Guarding the Portage
A French Frontier Fort
Fort de la Presqu'ile was the first in a proposed line of forts that would guard a route to the Mississippi. The lofty goal for 1753 was to build four ports, Presqu'ile, le Boeuf, Machault, and Duquesne. By the late summer it was clear that only Presqu'ile, le Boeuf, and the portage between them would be completed.
The first French forces left Montreal in February, pulling their supplies over ice and snow. Since a large force could not be supported over winter, most of the men had to return in the fall.
Moving heavy supplies and weapons to Fort le Boeuf proved difficult and slow, the road turned to mud and required bridging with logs (corduroy).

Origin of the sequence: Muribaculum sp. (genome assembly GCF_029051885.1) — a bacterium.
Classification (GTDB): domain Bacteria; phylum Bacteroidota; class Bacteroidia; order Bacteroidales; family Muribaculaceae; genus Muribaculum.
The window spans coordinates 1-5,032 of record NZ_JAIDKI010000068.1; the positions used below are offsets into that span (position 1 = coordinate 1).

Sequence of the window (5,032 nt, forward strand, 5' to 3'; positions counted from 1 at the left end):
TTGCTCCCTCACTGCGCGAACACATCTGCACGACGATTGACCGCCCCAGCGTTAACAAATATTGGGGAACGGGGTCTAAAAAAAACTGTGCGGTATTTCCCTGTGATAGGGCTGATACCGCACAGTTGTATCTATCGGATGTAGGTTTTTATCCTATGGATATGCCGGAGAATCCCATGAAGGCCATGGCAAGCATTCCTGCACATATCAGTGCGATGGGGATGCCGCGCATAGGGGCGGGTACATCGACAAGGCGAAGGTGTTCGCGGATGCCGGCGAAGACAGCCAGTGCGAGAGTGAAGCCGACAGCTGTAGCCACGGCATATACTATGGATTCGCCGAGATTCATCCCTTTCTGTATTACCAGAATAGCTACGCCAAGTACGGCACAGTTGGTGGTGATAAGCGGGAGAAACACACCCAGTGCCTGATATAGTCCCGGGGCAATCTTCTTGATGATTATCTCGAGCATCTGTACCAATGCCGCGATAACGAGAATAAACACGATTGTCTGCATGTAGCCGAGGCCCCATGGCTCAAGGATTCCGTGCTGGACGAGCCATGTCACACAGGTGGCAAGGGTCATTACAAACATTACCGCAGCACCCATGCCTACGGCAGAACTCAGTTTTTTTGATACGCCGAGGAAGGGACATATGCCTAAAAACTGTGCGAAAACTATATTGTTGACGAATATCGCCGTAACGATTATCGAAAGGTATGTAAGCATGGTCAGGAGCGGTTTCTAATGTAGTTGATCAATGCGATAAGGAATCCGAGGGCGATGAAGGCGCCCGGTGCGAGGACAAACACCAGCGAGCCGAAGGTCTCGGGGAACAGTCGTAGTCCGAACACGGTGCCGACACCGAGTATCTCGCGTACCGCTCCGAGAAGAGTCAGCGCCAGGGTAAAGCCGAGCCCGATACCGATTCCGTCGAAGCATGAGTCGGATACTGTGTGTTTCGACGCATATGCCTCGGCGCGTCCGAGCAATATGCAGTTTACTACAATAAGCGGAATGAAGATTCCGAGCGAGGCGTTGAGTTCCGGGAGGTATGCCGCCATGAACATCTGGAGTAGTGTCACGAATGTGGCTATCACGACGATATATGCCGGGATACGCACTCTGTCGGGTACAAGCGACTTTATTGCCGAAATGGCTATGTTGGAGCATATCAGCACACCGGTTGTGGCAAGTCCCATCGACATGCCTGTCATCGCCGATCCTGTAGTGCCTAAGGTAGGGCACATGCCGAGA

The Marin Expedition
The French embarked on a campaign, led by Paul Marin de la Malgue, to establish a line of forts in strategic locations, aimed at controlling the waterways which led from Lake Erie, by way of a portage to French Creek, into the Allegheny River, the Ohio River, and ultimately to the Mississippi. This fort building became a real provocation to the British.
Bird's Eye View Looking North
The fort consisted of a square stockade with bastions, built of logs laid horizontally and stacked to a height of 12', unlike the usual palisade of vertical logs.
Fort de la
French abandon and burn the forts in the face of the British victories.
Fort Niagara falls to the British, leaving the outlying French forts vulnerable.
Fort Duquesne falls to the British.
Main contingent departs for Montral
Half King Tanacharison, leader of the Ohio Iroquois, demands that the French discontinue building forts.
Forts Presqu'ile and le Boeuf completed.
Marin arrives with bulk of the detachment. Finding Presqu'ile well under way, he moves on to begin with le Boeuf.
Françoís le Mercier arrives and work on Presqu'ile begins in earnest.
Fort Presqu'ile laid out by advance forces led by Boishebért.
Céleron conducts expedition into the Ohio River Basin.